Want to know what life is like for Keith Taylor since being diagnosed with cancer? You’ll have to catch him first, and then keep up.
“I try to do a run, swim or a bike ride most mornings, before lots of other people are out there,” says Taylor, a former police officer who is now partner in an international consulting firm. He usually hits the trail along the Capilano River near his home in West Vancouver.
“I just find the morning exercise routine helps me focus,” he adds.
Still working hard – and training hard – in his early 70s, Taylor is preparing for a short-course triathlon. And he’s doing it all while living with multiple myeloma, a cancer that affects plasma cells found in bone marrow.
It was during a training session that Taylor first realized something was very wrong. One day in 2013, he felt a deep, sharp pain in his midsection, so intense that it knocked him flat.
“It was so excruciating that I thought I had gone into cardiac arrest,” Taylor says. “I went to my GP, and it turned out to be multiple myeloma. The pain was because one of my vertebra had fissured.”
When myeloma cells become cancerous, it can lead to anemia, kidney failure and immune system challenges. Or as in Taylor’s case, the cancerous cells can crack a vertebra and cause indescribable pain.
According to The Leukemia and Lymphoma Society of Canada (LLSC), nearly 7500 Canadians are living with or are in remission from multiple myeloma, with more men than women diagnosed each year. Its cause is unknown and it is not curable, but it is treatable. In Taylor’s case, treatment has included stem cell and chemotherapy, but the treatments have not been easy, he says.
“I have to credit the staff at Vancouver General Hospital for getting me through with their professionalism and compassion. And of course, my two daughters, who live on Vancouver Island.”
Dr. Mary Jane Esplen
“A diagnosis of cancer is life-altering information, and most individuals experience it in such a way that it has existential impacts.
Professor, Department of Psychiatry, Faculty of Medicine, University of Toronto
Taylor was in remission for five years. But then his blood tests began to reveal abnormalities again. So now, he continues with both cancer treatment and triathlon training.
Though the return of his cancer wasn’t good news, Taylor says he has actually experienced some emotional and psychological benefits in the seven years since being diagnosed.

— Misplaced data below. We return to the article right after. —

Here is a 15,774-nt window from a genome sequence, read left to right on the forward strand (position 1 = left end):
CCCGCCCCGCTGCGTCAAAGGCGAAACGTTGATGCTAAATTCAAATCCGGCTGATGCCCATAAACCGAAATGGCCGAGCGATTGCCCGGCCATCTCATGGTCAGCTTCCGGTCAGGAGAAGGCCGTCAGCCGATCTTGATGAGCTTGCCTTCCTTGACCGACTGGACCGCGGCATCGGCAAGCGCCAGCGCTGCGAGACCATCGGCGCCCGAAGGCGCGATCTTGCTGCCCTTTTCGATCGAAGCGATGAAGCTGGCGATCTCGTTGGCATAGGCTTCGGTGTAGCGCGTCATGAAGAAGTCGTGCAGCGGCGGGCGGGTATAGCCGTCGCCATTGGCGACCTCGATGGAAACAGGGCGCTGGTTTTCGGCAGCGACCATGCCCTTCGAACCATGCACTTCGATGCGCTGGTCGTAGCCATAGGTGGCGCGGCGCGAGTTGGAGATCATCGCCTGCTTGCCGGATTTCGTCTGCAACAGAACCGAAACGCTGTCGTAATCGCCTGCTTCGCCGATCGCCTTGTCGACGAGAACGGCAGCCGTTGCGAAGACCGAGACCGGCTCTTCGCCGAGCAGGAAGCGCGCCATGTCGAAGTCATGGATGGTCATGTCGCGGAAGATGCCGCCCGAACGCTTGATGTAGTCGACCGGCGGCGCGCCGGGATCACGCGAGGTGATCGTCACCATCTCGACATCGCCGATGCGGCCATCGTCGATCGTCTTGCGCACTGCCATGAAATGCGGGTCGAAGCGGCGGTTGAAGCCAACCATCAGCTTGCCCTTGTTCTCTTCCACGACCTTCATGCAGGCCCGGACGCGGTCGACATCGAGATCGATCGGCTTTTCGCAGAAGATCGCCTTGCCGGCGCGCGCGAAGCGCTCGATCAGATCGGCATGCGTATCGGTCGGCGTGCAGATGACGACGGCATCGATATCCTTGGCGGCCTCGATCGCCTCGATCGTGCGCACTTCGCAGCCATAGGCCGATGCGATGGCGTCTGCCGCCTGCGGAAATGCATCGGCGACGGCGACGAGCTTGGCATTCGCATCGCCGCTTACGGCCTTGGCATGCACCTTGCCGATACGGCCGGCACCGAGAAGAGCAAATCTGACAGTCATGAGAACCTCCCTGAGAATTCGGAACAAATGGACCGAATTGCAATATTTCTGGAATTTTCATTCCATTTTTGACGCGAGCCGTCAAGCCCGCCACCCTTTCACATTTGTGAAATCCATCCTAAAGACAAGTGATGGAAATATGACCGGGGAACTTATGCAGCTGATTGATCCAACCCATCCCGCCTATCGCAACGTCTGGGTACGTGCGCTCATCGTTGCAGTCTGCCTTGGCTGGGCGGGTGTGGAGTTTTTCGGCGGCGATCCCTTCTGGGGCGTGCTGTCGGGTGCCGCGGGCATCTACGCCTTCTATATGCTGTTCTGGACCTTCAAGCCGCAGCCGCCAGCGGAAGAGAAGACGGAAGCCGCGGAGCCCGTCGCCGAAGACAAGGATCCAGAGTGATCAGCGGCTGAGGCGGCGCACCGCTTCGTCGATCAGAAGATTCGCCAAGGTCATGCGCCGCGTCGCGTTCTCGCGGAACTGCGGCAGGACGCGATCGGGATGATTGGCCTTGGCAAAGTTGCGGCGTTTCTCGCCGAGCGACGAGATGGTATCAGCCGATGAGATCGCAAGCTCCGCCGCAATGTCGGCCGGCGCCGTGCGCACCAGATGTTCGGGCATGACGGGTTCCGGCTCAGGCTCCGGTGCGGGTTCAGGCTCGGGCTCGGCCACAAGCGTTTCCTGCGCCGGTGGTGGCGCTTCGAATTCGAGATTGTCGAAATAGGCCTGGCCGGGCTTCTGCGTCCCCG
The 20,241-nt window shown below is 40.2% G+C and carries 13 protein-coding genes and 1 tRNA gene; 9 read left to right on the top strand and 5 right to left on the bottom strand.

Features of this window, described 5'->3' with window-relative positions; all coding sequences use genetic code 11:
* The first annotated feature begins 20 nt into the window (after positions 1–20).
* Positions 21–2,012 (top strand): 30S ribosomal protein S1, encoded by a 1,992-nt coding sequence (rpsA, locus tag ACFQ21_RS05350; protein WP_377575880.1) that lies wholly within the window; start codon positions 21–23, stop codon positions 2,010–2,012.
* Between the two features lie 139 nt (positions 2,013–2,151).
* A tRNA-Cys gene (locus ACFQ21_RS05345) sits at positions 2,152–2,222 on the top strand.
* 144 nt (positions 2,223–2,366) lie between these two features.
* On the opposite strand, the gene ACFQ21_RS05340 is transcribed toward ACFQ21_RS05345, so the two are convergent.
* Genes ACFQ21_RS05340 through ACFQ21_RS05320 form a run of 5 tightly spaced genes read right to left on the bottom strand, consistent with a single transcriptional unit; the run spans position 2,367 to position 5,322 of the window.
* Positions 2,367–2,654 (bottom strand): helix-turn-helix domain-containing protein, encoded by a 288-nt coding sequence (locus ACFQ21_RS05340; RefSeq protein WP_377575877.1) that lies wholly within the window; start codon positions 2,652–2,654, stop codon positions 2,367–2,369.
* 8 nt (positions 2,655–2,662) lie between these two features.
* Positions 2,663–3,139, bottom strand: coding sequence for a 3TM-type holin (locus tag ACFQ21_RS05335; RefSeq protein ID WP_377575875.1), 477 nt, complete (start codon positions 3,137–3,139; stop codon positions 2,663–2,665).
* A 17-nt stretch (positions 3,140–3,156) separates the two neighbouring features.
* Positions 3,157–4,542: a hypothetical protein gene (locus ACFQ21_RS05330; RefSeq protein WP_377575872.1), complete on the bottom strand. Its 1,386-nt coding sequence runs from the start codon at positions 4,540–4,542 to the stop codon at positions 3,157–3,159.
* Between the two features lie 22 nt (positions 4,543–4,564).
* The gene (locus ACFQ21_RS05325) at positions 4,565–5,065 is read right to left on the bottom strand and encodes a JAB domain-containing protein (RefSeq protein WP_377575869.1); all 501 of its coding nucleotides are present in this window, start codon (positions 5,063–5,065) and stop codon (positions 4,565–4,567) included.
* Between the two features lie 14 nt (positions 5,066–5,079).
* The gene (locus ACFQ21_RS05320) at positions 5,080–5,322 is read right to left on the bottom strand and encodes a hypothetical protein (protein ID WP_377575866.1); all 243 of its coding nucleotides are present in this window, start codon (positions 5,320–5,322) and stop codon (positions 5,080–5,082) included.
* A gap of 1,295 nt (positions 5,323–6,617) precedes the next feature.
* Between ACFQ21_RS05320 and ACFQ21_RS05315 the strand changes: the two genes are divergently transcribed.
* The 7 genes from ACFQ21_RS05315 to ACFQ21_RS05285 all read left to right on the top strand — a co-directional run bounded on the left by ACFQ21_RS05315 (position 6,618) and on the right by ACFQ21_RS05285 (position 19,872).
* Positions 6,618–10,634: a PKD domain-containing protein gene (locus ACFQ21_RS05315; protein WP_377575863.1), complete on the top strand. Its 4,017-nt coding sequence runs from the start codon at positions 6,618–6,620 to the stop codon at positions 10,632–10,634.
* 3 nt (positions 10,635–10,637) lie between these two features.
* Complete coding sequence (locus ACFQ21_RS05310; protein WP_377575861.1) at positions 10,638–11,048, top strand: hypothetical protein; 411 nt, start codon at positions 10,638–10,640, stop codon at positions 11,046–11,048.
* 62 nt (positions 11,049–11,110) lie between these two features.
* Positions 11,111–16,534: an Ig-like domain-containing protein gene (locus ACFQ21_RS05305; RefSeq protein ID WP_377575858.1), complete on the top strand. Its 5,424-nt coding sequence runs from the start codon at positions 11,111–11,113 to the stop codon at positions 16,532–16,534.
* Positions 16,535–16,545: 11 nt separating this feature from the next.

“When one is exposed to a disease such as myeloma, you’re rendered vulnerable,” he says. “To be exposed to that vulnerability compels you to understand yourself, and then you have to understand how you’re going to deal with the shock and the insecurity that comes with having an incurable disease.”
Having cancer has made him more compassionate, he says. “When I see people who are aggressive, I think now that they might be dealing with their own personal issues. We all have our private battles.”
Living with blood cancer can be a roller coaster of emotions as patients deal with diagnosis and cope with treatment. Patients can experience the high of finding out they are in remission, then the low when the cancer returns. These transitions can be emotionally overwhelming, says Dr. Mary Jane Esplen, psycho-oncologist and professor at the University of Toronto’s Department of Psychiatry in the Faculty of Medicine.
“A diagnosis of cancer is life-altering, and most individuals experience it in such a way that it has existential impacts,” Dr. Esplen says. “Even with a good prognosis, it can bring forth a kind of jarring impact around the finiteness and fragility of life.”
Between 25 and 75 per cent of diagnosed patients may experience depressive symptoms, Dr. Esplen says. Many respond well to exercise and support from family, friends and empathetic professionals. “I’m a big fan of professionally-led support groups,” she says.
Nadine Prevost, director, community services at the LLSC, says their research has revealed that following treatment, people often struggle between two worlds – trying to move forward while dealing with the physical, cognitive and emotional impact of the blood cancer experience. They have to step back into their social functions (being a mom, a partner, a colleague), while feeling they are a different person.
“Following treatment, people often feel pressured to put on a happy face and get on with life,” says Prevost. “Their family and friends have the unrealistic expectation that they will get back home and back to normal.”
With the generous help of a volunteer committee made up of Canadians affected by blood cancer, the LLSC has developed a program called Your Life After Cancer. This program addresses the unique needs of people who have recovered or who are in remission from blood cancer, offering information, tools and resources to help Canadians thrive in this new chapter.
“Your Life after Cancer celebrates and supports Canadians no matter where they are in their blood cancer experience,” Prevost says.
As for Taylor, he says that he is grateful that in the years since his myeloma diagnosis, he’s come to understand himself in a way he never did before.
When he runs or cycles, Taylor finds that listening to good music – from Brahms to Balthazar – relaxes him and helps him find the right perspective on his life.
“It may sound trite, but it’s important to appreciate things – friends, family like my daughters,” he says. “I think it has changed me undoubtedly for the better.”
For information and support, visit YourLifeAfterCancer.ca. The Blood Cancer Experience podcast is also available on all major streaming platforms.
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